>> Any light that is 'here' isn't anywhere else. So your question as
>> expressed is meaningless.
>>

> Huh? We percieve the light from an emission source in the relative time
> frame that it exists.
> We're "looking into the past" when we look at the stars


Exactly. We're looking into the past all the time - further into the past
the further away the light comes from.

>> If you mean "how can we know whether or not a star whose light gets
>> here today is still there today?" the answer is "we can't". As far as we
>> know at present, information cannot travel faster than light.

>
> Pleasc to be 'splainin "quantum entanglements".
>
> ^_^


I can describe it, but if anyone claims to be able to explain it I suggest
you tread with care as you back away. <http://cam.qubit.org/node/43>

>> What we can be
>> certain of (for all practical purposes) is that the light started out
>> from such-and-such a place at such-and-such a time. That's why astronomers
>> can claim to be able to 'see' almost all the way back to the 'Big Bang',
>> which must have happened a very very long time ago (if it happened).
>>

>
> You wernt there to appreciate the Big Singularity?
> Hmmm...


Not in this body I wasn't. But all my substance and energy was there of
course, along with yours and everything else.

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-- Whiskers
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OldGringo38
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      07-06-2010
On 7/6/2010 6:25 AM Just to please that super-ego, Meat Plow wrote the
following tidbit of information:
> On Mon, 05 Jul 2010 16:15:11 -0500, OldGringo38 ǝʇoɹʍ:
>
>> If light travels at 5,865,696,000,000 miles a year, do we have any way
>> of knowing if light we see in outer space is still out there?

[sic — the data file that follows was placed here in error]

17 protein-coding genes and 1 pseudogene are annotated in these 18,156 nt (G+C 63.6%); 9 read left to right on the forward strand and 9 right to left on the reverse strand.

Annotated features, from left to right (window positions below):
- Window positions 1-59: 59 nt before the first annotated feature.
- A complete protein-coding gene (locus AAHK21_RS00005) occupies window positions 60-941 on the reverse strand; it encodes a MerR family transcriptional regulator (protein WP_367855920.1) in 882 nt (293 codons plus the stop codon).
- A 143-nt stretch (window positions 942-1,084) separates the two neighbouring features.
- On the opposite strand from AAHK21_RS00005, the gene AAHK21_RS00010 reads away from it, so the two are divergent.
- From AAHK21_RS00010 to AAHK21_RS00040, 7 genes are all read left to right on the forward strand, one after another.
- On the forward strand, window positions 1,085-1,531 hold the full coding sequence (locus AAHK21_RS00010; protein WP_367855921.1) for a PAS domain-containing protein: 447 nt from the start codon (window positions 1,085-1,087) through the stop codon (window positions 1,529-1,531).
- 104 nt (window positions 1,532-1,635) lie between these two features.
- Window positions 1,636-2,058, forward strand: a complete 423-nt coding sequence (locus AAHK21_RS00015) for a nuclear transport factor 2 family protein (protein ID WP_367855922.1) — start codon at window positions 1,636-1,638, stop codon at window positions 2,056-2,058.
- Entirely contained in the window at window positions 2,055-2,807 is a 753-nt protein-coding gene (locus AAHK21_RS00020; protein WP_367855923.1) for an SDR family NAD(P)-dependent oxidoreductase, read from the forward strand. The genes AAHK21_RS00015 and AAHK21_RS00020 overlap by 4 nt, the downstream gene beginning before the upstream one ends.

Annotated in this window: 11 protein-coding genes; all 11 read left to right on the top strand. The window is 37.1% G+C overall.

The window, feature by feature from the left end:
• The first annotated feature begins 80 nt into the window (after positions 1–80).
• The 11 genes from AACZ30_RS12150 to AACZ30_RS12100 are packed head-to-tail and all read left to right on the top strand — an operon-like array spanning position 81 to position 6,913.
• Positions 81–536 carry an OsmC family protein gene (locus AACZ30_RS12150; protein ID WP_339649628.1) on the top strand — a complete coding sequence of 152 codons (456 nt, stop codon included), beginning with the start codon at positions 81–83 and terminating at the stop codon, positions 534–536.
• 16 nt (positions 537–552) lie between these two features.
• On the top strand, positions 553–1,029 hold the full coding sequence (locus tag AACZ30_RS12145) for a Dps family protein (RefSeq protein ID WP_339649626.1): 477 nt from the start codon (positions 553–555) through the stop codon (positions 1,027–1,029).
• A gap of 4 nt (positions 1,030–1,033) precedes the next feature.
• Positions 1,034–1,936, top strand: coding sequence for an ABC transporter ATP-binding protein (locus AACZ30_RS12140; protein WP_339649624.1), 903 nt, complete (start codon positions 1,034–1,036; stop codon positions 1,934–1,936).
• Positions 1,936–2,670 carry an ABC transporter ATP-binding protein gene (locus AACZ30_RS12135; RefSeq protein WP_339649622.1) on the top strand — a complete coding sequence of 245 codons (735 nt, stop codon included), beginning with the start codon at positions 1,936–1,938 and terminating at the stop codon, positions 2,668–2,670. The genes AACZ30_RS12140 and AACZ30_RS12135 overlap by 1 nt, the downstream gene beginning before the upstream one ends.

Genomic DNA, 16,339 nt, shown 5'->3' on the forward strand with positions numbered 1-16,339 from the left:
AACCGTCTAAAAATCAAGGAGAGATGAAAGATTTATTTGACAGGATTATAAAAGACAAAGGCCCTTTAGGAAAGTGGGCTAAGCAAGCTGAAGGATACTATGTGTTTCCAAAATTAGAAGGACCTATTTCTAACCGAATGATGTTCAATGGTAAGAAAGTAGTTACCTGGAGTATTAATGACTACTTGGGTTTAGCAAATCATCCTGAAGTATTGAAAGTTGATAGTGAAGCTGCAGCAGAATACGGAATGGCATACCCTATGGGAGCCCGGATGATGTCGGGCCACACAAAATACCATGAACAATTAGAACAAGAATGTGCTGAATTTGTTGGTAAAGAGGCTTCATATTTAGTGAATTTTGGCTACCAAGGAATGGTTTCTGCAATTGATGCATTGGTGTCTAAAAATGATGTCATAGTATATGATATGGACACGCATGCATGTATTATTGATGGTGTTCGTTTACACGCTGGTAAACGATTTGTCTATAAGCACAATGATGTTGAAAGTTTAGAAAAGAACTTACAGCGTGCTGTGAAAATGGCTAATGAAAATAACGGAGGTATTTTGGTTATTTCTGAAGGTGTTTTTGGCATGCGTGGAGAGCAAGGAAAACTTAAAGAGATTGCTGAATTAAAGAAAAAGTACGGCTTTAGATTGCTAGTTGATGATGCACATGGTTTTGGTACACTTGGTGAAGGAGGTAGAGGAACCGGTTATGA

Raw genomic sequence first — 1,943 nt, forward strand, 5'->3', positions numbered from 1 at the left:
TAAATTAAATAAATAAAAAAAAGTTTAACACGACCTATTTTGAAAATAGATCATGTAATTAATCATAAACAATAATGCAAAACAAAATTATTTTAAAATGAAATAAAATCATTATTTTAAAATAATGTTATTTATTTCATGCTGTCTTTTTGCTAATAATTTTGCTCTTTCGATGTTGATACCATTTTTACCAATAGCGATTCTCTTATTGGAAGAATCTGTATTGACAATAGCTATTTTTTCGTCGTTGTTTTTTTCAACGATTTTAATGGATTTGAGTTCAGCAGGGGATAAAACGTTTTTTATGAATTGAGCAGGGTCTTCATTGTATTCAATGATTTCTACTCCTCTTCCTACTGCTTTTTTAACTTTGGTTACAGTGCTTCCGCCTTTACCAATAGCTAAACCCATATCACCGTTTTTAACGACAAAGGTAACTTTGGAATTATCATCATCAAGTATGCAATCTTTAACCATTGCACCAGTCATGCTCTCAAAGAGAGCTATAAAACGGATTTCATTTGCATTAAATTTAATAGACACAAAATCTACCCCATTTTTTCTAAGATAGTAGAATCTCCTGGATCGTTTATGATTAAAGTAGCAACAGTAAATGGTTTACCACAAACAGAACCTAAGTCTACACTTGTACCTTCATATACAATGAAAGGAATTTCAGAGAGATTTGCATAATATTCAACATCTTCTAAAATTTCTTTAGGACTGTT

>> http://www.csmonitor.com/Science/Coo.../A-black-hole-

> slingshot
>> Were talking about 80 Bullion light years away here.

>
> I leave this stuff up to the astrophysicists. All the quantum physics,
> quantum mechanics and theories make my head spin.

I sometimes wonder how much of a crock it all is.

--
OldGringo38
Just West Of Nowhere
Enjoy Life And Live It To Its Fullest
http://www.NuBoy-Industries.Com
 
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Meat Plow
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      07-06-2010
On Tue, 06 Jul 2010 08:23:52 -0500, OldGringo38 ǝʇoɹʍ:

> On 7/6/2010 6:25 AM Just to please that super-ego, Meat Plow wrote the
> following tidbit of information:
>> On Mon, 05 Jul 2010 16:15:11 -0500, OldGringo38 ǝʇoɹʍ:
>>
>>> If light travels at 5,865,696,000,000 miles a year, do we have any way
>>> of knowing if light we see in outer space is still out there?
>>> http://www.csmonitor.com/Science/Coo.../0701/A-black-

hole-
>> slingshot
>>> Were talking about 80 Bullion light years away here.

>>
>> I leave this stuff up to the astrophysicists. All the quantum physics,
>> quantum mechanics and theories make my head spin.

> I sometimes wonder how much of a crock it all is.


I do believe that at least mathematically all these quantum theorists are
able to translate their math into language understandable by John Q
Public. I don't understand the motivation being a realist myself. But
some of it I find fascinating with the right person telling the story.